A scene from the holland Theatre in the eighteenth century -  The Mathematicians or the fleeing Demoiselle   Dispute among the Doctors, bouffon Comedy by the netherland poet P. Langendyk, gouache by Troost/ Drawing by Bocourt, in the keeping of the Museum of The Hague.  The Picturesque Shop (1862) - Private Collection

I have the reputation of being a food fadist, my fault, I suppose, for spreading the rumour, on our arrival, that sugar, white flour, meat and chemicals are bad for us. Anyway, in the course of the years I have learnt not to worry nor to talk too much about these things any more. It is amazing, though, how a reputation once acquired clings to one. People do not forget and feel I should live up to it consistently, and if I do not mention this particular subject, they will do it for me.

Conversation with Mrs May Beetle :

Dag : How nice Jen can go to Wales with G. and stay on the farm with him. I’m all for it.

Mrs May Beetle : You’ll have a food problem…

Dag : I won’t. I’ll tell her to clean her teeth after meals. It’ll only be for a fortnight, anyway.

Mrs May Beetle : You’ll be pleased to hear the owner is a vegetarian.

Dag : Is she really ? I’m not worried. Jen can have meat if she wants to.

Mrs May Beetle dropped the subject.

Her husband gave me a basket of gorgeous fruit on my birthday. “Here is something for your taste, I hope”, he said. I expressed my delight, praised the beautiful arrangement and told him I would have all the grapes before the children came home. He was just leaving the room and turned round, saying “I thought this would be something you could eat”. I was glad he did not remember that I am not supposed to like chemically treated food either. My husband did when he came home that day.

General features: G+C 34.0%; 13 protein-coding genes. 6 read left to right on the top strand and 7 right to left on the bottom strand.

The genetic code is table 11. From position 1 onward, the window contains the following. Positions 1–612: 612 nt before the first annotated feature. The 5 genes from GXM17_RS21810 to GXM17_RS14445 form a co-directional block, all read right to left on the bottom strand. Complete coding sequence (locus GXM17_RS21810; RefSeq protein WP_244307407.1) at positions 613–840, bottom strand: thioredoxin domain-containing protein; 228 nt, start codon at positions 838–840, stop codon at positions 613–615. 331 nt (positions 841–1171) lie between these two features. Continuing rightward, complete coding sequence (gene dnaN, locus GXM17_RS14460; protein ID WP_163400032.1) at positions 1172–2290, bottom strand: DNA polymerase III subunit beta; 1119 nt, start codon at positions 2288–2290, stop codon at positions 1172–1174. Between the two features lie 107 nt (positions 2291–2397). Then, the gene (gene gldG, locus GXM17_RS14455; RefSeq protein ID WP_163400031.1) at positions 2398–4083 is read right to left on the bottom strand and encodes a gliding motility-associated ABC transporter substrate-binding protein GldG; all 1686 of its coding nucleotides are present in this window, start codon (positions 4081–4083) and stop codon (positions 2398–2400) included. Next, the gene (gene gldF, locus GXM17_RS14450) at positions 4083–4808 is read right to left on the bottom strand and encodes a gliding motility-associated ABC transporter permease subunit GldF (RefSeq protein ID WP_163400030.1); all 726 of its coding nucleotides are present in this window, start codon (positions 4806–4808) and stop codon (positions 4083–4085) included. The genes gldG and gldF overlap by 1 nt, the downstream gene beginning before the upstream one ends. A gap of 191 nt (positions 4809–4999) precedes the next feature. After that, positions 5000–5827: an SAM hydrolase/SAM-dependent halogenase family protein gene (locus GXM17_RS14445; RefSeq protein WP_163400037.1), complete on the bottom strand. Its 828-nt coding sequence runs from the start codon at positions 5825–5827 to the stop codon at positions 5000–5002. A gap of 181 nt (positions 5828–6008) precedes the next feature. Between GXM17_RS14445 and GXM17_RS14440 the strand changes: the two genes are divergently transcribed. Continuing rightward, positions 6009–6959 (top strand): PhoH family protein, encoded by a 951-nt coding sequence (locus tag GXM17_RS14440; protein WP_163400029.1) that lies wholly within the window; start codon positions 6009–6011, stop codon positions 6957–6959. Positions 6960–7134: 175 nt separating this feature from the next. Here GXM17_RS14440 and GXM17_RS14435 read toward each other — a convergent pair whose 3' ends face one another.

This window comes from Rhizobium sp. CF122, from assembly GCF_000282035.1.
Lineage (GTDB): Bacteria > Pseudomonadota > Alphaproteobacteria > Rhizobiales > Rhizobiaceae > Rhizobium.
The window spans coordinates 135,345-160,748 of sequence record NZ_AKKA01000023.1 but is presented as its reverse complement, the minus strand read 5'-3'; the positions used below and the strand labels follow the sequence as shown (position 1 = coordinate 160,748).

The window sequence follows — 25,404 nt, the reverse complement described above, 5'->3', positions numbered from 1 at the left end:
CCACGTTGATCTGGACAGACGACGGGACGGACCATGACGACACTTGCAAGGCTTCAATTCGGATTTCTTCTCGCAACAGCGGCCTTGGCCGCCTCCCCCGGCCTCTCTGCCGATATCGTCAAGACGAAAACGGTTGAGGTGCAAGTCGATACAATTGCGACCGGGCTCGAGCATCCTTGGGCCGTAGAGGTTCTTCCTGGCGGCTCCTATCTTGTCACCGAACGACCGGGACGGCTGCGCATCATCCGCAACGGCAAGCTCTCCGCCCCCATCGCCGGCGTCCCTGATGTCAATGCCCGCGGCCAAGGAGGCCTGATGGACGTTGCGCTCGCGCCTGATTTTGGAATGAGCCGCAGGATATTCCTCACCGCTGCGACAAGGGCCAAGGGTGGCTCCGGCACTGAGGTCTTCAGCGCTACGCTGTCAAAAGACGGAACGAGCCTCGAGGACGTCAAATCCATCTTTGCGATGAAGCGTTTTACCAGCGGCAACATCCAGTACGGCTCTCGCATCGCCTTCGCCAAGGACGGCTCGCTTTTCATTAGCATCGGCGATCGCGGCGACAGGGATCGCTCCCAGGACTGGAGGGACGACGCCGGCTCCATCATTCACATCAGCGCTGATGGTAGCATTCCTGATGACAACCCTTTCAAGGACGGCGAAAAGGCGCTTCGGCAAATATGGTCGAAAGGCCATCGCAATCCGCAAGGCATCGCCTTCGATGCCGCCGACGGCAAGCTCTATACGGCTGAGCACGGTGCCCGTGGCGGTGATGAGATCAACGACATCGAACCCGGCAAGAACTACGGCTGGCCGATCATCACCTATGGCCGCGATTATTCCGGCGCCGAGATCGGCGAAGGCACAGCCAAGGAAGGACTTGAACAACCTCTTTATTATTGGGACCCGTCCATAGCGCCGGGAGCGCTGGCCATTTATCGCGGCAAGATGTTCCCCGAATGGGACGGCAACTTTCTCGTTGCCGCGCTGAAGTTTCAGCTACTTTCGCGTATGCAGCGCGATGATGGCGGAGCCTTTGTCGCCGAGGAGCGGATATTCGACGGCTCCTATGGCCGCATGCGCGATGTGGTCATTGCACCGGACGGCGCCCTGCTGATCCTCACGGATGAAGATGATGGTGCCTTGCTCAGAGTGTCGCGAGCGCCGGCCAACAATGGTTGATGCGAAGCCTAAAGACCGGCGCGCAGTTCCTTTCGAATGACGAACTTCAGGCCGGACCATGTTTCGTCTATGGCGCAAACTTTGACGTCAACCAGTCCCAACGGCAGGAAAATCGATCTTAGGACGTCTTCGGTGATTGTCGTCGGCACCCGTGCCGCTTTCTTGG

I enjoyed this fruit very much on my own and in the evening told Steve about it. He was disappointed there was not even a sample of these delicious grapes left for him and then accused me of being inconsistent “you should not eat these things, they’re treated !”. I told him I had changed my attitude. He called me wicked. I’m not sure whether he was serious or not.

Conversation with Mrs Rivers :

Dag : I’m writing down childhood memories and experience in England.

Mrs Rivers : How interesting. No doubt you’ll be writing about the food you’ve been having. Just look at your children. They’ve all had the same food, and how different they are !

Some people smile at me from their superior position as an expert in organic chemistry. What is this charming little housewife worried about ? He does what he can to reassure me. A few chemicals won’t do any harm. I should look at him, still alive after a long career with them !